Hummingbirds' 22-million-year-old history of remarkable change is far from complete
The first comprehensive map of hummingbirds' 22-million-year-old family tree—reconstructed based on careful analysis of 284 of the world's 338 known species—tells a story of rapid and ongoing diversification. The decade-long study reported in the Cell Press journal Current Biology on April 3 also helps to explain how today's hummingbirds came to live where they do.
Part of the secret to the birds' remarkable success lies in the formation of nine principal groups or clades, hummingbirds' unique relationship to flowering plants, and the birds' continued spread into new geographic areas, the researchers say.
"Hummingbirds have essentially been reinventing themselves throughout their 22-million-year history," says Jim McGuire of the University of California, Berkeley.
While all hummingbirds depend on flower nectar to fuel their high metabolisms and hovering flight, coordinated changes in flower and bill shape have helped to drive the formation of new species of both hummingbirds and plants. Remarkably, as many as 25 hummingbird species are able to coexist in some places.
"One of the really cool features of hummingbird evolution is that they all eat the same thing yet have diversified dramatically," McGuire says. "It really is a big surprise that hummingbirds have divided the nectarivore niche so extensively."
The new, time-calibrated evolutionary tree shows that ancestral hummingbirds split from the swifts and treeswifts about 42 million years ago, probably in Eurasia. By about 22 million years ago, the ancestral species of all modern hummingbirds had made its way to South America, and that's when things really took off.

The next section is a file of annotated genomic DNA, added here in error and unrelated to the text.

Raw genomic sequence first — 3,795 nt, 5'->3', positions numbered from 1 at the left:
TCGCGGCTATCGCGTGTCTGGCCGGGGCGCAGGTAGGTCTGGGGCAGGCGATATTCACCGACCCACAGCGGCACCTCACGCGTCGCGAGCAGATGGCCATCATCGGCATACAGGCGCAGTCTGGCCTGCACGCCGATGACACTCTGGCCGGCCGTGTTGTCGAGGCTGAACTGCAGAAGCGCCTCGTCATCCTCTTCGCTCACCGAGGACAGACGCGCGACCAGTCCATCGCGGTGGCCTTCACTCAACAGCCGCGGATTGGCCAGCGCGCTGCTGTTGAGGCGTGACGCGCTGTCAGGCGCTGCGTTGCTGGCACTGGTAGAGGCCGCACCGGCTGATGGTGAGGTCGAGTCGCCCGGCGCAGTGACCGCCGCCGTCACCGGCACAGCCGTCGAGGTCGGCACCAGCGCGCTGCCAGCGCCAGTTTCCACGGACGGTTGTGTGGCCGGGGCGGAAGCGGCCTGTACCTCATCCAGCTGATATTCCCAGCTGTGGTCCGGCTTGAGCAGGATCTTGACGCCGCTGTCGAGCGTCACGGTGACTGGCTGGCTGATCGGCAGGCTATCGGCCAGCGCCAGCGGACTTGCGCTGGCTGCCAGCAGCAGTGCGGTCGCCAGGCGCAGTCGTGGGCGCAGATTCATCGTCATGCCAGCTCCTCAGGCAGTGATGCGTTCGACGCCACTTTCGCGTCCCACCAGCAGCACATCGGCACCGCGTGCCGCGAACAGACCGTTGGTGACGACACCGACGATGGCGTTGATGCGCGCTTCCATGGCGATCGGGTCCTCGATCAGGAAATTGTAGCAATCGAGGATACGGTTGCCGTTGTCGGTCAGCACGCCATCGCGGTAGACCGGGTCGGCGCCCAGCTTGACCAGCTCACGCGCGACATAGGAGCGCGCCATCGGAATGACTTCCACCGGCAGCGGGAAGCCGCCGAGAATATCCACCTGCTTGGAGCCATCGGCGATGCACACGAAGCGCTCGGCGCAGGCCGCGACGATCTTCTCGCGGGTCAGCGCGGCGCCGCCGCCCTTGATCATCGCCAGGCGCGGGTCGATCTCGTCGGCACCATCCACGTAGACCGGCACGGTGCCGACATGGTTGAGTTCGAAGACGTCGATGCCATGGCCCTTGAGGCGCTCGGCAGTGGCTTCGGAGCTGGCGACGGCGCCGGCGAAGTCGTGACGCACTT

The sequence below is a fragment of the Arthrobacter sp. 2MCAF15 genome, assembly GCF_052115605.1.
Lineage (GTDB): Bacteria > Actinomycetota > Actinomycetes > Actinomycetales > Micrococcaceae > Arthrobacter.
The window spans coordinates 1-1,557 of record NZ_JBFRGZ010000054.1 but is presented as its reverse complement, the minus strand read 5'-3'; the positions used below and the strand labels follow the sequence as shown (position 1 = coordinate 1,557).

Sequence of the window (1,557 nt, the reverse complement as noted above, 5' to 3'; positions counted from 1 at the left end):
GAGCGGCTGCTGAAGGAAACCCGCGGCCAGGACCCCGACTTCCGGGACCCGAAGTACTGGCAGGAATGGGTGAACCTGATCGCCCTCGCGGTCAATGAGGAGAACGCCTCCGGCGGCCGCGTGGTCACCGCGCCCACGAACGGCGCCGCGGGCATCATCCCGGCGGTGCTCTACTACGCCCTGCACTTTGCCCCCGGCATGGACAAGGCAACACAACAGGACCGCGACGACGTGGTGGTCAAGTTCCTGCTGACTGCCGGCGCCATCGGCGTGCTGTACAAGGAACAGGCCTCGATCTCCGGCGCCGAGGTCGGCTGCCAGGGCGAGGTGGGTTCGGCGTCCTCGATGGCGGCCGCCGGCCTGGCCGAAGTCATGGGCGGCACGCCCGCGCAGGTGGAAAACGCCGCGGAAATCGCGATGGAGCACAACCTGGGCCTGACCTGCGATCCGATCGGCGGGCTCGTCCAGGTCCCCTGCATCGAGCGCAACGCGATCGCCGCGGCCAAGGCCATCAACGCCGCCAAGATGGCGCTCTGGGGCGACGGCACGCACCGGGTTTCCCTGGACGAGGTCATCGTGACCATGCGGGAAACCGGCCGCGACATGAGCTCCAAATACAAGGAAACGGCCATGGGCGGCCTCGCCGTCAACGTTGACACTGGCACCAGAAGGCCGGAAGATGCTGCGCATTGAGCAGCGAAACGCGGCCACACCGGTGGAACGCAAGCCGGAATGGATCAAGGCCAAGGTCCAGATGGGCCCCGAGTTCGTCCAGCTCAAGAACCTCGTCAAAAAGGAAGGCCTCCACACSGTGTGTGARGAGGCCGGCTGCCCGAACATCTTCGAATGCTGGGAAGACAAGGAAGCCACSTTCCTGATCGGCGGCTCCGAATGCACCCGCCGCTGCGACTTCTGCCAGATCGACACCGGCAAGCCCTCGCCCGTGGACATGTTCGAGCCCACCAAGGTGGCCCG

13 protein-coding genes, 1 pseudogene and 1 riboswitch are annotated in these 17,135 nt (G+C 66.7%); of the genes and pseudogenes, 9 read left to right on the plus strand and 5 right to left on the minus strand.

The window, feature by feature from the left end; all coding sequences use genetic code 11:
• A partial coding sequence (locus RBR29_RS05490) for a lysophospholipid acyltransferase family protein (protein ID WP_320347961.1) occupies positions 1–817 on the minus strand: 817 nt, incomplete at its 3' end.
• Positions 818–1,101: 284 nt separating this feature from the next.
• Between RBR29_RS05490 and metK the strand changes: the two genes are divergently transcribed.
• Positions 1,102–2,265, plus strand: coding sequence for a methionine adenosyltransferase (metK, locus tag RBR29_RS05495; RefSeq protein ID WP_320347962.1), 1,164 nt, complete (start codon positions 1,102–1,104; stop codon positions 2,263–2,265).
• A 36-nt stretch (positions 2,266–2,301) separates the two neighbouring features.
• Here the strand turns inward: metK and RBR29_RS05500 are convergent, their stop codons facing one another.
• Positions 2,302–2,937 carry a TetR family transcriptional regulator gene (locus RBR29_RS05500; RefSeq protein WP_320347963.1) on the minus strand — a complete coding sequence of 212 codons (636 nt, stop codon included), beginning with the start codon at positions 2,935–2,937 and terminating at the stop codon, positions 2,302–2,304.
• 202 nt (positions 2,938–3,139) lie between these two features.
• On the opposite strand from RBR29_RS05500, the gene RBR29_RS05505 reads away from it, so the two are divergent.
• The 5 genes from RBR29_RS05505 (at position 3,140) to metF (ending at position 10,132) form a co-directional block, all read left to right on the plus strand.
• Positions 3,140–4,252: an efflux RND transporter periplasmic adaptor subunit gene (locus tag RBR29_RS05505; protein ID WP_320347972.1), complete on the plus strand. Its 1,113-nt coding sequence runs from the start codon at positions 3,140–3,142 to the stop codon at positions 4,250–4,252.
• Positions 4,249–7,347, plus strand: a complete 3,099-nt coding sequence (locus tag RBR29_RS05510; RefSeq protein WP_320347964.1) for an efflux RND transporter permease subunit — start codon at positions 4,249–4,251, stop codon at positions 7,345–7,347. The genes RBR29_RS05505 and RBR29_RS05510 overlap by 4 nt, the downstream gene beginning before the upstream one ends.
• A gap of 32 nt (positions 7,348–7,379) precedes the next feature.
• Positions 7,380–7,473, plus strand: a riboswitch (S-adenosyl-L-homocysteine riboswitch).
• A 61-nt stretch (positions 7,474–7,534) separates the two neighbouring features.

The Andes Mountains are a particular hotspot for hummingbird evolution, because diversification occurred along with the uplift of those peaks over the past 10 million years. About 140 hummingbird species live in the Andes today.
The availability of new land areas in North America and the Caribbean has also played an important role in the evolution of new hummingbird species. For example, McGuire says, the bee hummingbirds colonized North America about 5 million years ago and consequently experienced rates of speciation that rival textbook examples of adaptive radiation.
The new picture of the birds' past is an important step toward understanding how they have adapted to novel environments, like those found at low-oxygen, high-altitude mountain peaks. It also points to an exciting future.
"Our findings strongly indicate that hummingbirds remain engaged in a dynamic diversification process, filling available ecological and spatial niches across North America, South America, and the Caribbean," the researchers write. "Thus, the dramatic radiation of this unique avian lineage is far from complete."